Gap in garage ceiling below bathroom

Discussion in 'General DIY' started by EastBelfastian, 12 Oct 2016.

  1. EastBelfastian

    EastBelfastian

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    Hi Folks, during winter our bathroom can be quite cold and doesn't really hold much heat. I have the bathroom window sealed up and loft insulation in place. Recently I have noticed a draught coming out of a gap between the tiles and our bath. The bathroom is above our garage. I went down to the garage and noticed a gap in the ceiling just where the bath should be above me. This is making me think that a factor as to why it doesn't hold very much heat is due to the draught coming out of the side of the bath which is probably getting its draught from the gaps I have noticed in the ceiling in garage. Does this sound viable?

    Picture here of the gap in ceiling.
    https://1drv.ms/i/s!AvxDFgUHUgNCxFBU8akO9_WRwLpC

    Should I fill this gap with expanding foam?
    If so, which type of foam should I use as there seems to be a few types of foam.

    Please help, Thanks in advance.
     
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  3. KenGMac

    KenGMac

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    EastBelfastian, good evening.

    Could I ask that you consider the problem from a very slightly different angle?

    1/. How about you draft proof the Garage door? it does not have to be hermetically sealed however. if you can drastically reduce the sheer volume of air getting in around the door that would assist in reducing overall heat loss.

    2/. Suggest that you consider insulating the entire area of the garage ceiling? it may be worth fixing a Non Flammable insulation board direct on to the existing plasterboard? why? because this material will enhance the area of the bathroom floor plus any other areas of the upper floor that impinges over the Garage. Why Non Flammable? if there is a fire from the vehicle it is not a good idea to have Flammable material just waiting for something to do?

    Because it is a Garage, the overall appearance does not have to be shall we call it "pristine" Likewise the draught proofing of the garage door is of minor importance?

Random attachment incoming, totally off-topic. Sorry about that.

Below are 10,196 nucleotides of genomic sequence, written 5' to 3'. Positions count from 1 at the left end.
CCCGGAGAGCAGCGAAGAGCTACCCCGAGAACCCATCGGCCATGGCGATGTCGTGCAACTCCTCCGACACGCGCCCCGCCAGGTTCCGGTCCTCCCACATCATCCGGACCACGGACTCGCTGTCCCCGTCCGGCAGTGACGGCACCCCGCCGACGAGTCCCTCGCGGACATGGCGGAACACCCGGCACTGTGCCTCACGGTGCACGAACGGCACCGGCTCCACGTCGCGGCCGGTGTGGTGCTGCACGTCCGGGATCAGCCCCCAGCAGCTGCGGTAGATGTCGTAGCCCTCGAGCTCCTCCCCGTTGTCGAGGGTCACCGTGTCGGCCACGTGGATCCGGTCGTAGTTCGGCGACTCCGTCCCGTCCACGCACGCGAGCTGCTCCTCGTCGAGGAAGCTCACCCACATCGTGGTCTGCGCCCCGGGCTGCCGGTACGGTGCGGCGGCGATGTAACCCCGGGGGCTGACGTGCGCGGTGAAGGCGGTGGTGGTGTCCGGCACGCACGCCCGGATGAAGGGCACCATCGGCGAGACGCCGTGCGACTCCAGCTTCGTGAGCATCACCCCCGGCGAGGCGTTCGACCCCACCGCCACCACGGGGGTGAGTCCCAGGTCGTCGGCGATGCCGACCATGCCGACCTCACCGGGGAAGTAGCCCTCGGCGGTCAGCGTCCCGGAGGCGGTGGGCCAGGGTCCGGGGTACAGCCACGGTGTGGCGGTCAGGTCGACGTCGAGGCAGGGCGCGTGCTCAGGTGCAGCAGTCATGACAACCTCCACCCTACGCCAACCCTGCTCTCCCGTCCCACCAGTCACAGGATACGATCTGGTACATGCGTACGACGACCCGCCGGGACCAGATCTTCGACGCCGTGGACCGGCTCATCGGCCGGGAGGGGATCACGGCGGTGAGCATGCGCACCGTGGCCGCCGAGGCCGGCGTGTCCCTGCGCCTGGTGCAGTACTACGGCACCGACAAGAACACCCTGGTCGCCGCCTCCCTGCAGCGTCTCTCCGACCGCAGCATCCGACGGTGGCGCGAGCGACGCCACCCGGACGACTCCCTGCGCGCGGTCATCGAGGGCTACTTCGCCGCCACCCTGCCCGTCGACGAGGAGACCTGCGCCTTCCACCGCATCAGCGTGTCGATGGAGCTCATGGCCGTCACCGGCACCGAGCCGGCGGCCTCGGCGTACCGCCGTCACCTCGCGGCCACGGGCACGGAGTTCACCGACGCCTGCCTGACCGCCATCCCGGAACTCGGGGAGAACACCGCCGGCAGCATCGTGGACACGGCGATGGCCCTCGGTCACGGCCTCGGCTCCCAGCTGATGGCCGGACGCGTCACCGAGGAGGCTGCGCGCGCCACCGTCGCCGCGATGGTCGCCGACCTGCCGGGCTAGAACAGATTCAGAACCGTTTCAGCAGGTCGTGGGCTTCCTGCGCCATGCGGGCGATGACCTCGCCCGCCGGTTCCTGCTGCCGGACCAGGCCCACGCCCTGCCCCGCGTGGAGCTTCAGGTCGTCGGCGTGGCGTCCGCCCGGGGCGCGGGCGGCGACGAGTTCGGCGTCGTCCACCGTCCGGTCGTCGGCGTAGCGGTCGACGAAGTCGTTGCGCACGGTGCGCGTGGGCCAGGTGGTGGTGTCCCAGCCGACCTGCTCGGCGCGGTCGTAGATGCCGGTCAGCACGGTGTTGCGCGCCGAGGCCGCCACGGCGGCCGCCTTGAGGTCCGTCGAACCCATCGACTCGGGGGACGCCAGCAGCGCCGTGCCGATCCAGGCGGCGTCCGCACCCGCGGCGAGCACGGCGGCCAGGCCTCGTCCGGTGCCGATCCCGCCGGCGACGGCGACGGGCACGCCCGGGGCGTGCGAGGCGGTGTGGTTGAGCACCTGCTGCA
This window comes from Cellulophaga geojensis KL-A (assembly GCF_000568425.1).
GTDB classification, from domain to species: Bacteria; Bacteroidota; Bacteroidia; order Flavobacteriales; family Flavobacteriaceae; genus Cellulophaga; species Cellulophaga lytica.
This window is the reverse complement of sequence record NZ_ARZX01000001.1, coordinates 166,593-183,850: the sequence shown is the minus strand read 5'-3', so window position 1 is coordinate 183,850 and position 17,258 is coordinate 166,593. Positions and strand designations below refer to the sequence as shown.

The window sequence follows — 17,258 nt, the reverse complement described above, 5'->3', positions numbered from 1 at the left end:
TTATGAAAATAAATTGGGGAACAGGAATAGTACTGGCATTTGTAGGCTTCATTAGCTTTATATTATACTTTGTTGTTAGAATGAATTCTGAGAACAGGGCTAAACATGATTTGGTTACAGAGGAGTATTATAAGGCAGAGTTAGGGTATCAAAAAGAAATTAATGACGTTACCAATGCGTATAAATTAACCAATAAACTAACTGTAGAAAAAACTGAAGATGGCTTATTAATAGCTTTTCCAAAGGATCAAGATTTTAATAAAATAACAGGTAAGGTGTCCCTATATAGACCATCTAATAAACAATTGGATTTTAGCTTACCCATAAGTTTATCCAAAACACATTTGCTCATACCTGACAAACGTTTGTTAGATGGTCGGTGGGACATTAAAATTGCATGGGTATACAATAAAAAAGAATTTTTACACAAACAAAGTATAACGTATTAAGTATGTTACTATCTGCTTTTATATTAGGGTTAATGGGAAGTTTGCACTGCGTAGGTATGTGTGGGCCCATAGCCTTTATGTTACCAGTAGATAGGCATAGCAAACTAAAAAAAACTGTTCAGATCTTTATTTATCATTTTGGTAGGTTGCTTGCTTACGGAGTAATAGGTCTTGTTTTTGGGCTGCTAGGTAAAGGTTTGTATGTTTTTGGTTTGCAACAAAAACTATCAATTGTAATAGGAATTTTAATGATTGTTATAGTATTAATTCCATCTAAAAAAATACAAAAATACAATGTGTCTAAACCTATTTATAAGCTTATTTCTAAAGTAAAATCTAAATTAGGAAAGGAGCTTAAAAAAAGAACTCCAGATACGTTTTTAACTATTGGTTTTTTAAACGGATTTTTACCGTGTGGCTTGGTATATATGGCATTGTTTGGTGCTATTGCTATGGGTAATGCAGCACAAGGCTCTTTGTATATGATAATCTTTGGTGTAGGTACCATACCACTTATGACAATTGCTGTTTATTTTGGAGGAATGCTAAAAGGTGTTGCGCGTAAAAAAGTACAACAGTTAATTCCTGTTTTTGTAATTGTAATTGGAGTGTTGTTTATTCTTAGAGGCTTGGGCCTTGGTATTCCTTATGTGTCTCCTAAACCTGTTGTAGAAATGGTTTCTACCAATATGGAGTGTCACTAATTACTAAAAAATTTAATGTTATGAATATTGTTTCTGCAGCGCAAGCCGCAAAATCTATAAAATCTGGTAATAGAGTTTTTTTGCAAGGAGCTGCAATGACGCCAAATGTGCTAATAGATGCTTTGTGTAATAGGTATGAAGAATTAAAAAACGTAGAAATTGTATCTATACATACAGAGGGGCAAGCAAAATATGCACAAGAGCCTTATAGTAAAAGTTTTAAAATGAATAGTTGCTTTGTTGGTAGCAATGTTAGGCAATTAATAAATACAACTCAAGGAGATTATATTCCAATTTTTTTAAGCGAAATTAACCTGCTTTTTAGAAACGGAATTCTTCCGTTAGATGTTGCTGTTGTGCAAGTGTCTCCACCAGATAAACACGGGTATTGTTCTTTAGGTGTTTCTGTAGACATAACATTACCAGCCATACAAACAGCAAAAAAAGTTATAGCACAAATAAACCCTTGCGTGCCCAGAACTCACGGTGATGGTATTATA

Ans by the way Yes by all means apply a squirt of Foam into the Gap. it will greatly assist in the short term. The reason for the draught is that the Plaster on the ceiling Plasterboard has not totally filled the plasterboard to the Edge of the wall.

    Ken.
     
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  4. EastBelfastian

    EastBelfastian

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    Good evening KenGMac.

    Many thanks for your response. Funny you mention the garage door. It could definitely do with a bit of draught proofing. In fact, I wrote a thread and attached photo on the issue here: http://www.diynot.com/diy/threads/garage-door-draught-gap.468487/

    The sides and bottom of door don't have much draught, but the top definitely does and you will see why in the photo. What product would you recommend for the draught proofing the top of the door?
     
  5. jj4091

    jj4091

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  6. foxhole

    foxhole

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  7. EastBelfastian

    EastBelfastian

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    How would I attach insulation boards to a plaster board ceiling? Would I just use nails?
     
  8. John D v2.0

    John D v2.0

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    To be honest I'd say the garage is unheated space so the air barrier and insulation should be at bathroom floor/garage ceiling void. My recommendation would be if you decide the garage ceiling is the air barrier to block all the holes there, but you have to also make sure there are no other holes to outside in the floor/ceiling void. We had a massive hole blasted in our wall letting a draught between the two, no idea what the person who fitted the waste pipe was thinking, but once we blocked that up the Upstairs floor was heaps better.
    It's almost more important to draught proof than insulate, as insulation is expensive and worthless of you have draughts, but draught proofing really helps even with the same insulation. Like wearing a loose coat with the wind blowing up the inside.
     
  9. DIYnot Local

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    If you need to find a tradesperson to get your job done, please try our local search below, or if you are doing it yourself you can find suppliers local to you.

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